The problem is that self-improvement and ownership of assets are discouraged by regulatory and tax policies that trap people in impoverished areas. In too many cases, the poverty that exists today is due in part to government welfare coupled with regulatory and tax policies that punish work, savings and investment and discourage ownership of assets. The system redlines certain areas of our country, limiting people’s access to capital, credit, mortgage loans and well-paying jobs.

To wage a real war on poverty, we should launch a 21st century Marshall Aid Plan in the cities of America to reform education; create job opportunities; and provide access to capital, credit and ownership opportunities for low-income Americans. This plan must be based on equal opportunities to get jobs, own homes and launch businesses.

The first step is to create Enterprise or Empowerment Zones that would eliminate the capital gains tax in the newly “green-lined” zones, allow for expensing of all investment in plant machinery and technology, and eliminate payroll taxes for men and women who are first-time job holders up to 200 percent of the poverty line.

Next we need to cut the bureaucratic red tape that makes development in urban areas. We need to look at the legal barriers to production and commerce. Local impact (development) fees, application processing costs, building codes, zoning and land use restrictions, and nongrowth policies greatly increase construction costs. Instead of creating regulations that make it more difficult to build in urban areas, entrepreneurs need to be offered incentives for investing in cities.

We must develop a tax reform system that rewards labor, savings and capital formation. A sure way to harm the economy and slow growth is through a capital gains tax, which is not a tax on the rich but rather on the poor who hope to improve their situations. You can’t get rich on wages. The only way to create wealth is to work, save, invest, make a profit and reinvest.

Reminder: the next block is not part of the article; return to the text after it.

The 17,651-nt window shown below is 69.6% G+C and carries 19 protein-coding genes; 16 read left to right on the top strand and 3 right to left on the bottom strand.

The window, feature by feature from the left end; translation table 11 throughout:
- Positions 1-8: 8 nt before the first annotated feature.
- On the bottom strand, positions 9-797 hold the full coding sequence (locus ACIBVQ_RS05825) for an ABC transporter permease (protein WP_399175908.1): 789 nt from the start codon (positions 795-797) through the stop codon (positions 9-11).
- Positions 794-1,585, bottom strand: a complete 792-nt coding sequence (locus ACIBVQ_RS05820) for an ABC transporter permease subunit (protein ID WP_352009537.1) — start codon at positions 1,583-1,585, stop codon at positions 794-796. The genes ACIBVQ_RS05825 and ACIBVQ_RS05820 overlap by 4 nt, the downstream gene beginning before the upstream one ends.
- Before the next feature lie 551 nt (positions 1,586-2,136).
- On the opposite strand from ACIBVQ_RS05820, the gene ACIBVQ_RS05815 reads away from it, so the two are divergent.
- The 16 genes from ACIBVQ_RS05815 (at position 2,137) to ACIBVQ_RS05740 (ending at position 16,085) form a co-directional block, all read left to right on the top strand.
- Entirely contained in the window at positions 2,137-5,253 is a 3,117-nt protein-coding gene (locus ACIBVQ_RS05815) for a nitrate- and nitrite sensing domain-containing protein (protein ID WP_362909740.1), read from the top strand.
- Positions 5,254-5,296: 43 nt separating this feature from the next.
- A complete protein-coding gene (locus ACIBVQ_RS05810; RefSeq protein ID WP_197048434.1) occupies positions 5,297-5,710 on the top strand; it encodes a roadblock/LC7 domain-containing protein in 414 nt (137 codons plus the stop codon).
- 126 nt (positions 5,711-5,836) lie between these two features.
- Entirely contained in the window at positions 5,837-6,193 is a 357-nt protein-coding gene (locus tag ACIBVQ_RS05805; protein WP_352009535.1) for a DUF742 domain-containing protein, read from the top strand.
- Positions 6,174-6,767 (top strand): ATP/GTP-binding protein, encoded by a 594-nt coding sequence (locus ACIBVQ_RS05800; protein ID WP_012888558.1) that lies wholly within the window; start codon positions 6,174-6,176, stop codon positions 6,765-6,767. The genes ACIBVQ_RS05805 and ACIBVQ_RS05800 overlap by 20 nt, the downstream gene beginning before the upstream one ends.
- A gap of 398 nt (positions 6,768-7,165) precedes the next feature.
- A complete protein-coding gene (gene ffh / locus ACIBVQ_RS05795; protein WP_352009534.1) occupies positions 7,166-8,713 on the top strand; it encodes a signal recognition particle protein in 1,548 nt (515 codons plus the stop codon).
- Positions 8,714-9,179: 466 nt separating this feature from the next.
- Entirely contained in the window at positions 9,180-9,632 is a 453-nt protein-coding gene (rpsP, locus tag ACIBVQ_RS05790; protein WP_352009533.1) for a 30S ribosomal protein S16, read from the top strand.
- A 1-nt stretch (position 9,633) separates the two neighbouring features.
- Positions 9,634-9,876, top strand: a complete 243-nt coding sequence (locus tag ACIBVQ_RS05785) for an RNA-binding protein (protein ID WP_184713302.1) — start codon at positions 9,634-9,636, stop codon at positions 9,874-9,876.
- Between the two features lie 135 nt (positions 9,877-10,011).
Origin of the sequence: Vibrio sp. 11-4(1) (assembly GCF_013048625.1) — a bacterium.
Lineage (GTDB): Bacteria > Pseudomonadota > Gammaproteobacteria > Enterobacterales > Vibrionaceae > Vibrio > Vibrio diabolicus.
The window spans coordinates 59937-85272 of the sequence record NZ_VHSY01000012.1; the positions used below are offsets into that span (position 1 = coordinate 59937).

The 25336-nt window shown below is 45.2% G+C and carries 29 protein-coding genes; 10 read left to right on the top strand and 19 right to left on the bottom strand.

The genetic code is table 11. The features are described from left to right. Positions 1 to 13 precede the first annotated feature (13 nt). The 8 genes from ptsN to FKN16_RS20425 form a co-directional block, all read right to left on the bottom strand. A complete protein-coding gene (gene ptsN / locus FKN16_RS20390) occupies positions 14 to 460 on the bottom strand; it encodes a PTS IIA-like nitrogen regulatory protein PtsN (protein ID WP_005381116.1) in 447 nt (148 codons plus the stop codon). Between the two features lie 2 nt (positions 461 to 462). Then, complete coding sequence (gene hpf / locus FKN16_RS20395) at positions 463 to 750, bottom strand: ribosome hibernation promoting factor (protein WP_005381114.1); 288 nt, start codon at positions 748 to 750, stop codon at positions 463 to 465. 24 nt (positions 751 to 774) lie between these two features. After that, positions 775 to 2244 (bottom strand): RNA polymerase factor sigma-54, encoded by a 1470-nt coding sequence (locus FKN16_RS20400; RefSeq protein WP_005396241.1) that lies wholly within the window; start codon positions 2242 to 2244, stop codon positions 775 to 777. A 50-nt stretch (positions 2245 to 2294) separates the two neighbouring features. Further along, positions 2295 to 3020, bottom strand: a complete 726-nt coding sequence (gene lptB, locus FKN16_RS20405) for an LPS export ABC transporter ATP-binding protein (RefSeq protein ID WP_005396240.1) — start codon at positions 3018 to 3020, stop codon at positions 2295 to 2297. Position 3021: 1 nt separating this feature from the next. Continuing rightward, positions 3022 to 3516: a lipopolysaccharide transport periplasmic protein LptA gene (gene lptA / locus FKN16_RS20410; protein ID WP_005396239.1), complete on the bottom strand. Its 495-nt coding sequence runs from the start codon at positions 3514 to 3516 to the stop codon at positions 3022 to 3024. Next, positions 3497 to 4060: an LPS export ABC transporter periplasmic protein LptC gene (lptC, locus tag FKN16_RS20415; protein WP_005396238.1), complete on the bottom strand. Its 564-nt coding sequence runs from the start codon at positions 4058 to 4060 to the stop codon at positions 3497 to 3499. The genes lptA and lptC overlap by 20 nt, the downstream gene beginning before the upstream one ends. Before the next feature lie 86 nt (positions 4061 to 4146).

Finally, we need to provide homeownership opportunities and affordable housing to the most impoverished in society who often become trapped in public housing. Through public-private partnerships with organizations such as the Federal Housing Administration, Fannie Mae and the Federal Home Loan Bank, we need to dedicate a percentage of profits to help develop work-force and affordable housing while encouraging homeownership policies to get people on the path out of poverty.

Through eliminating America’s second economy and tapping into the economic forces of a more democratic system of capitalism, we can develop a formula for ending chronic poverty in America. Everyone should have the opportunity to go as high as their merit, ability, determination and quality of their performance can carry them.

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Kemp: From poverty to prosperity

By Jack Kemp

August 30, 2004 for Townhall.com

The Republican National Convention is under way in New York City – the capital of capital, the epicenter of economic exuberance. This year, the Republican Party has a historic opportunity to capture the hearts, hopes and imagination not only of current shareholders but also the rest of America yearning to participate in the Ownership Society. By offering a pro-growth, pro-family tax system and creating opportunities for all Americans to own their own retirement accounts, their children’s education and their own homes, Republicans have an opportunity to garner support from the Democratic base and reshape the political landscape for decades to come.

Workers are no longer concerned merely with wages and salaries; they are increasingly interested in saving and investing – in the process of wealth creation. One can’t get rich on wages; the only way to get rich is to earn, save and invest.

I cringe when I hear the rhetoric of class warfare, which seems to have become the raison d’etre of the Democratic Party, whether they are ranting about “the people versus the powerful” or increasing taxes on the “top 2 percent.” They just don’t get it. The American dream is to become rich, not to punish them.

It’s not that Democrats hate the rich – so many of them are rich – or that they care more about the poor; they have little faith in poor people and think the only way the poor can improve their lot in life is for government to take from the rich and redistribute the lucre to them.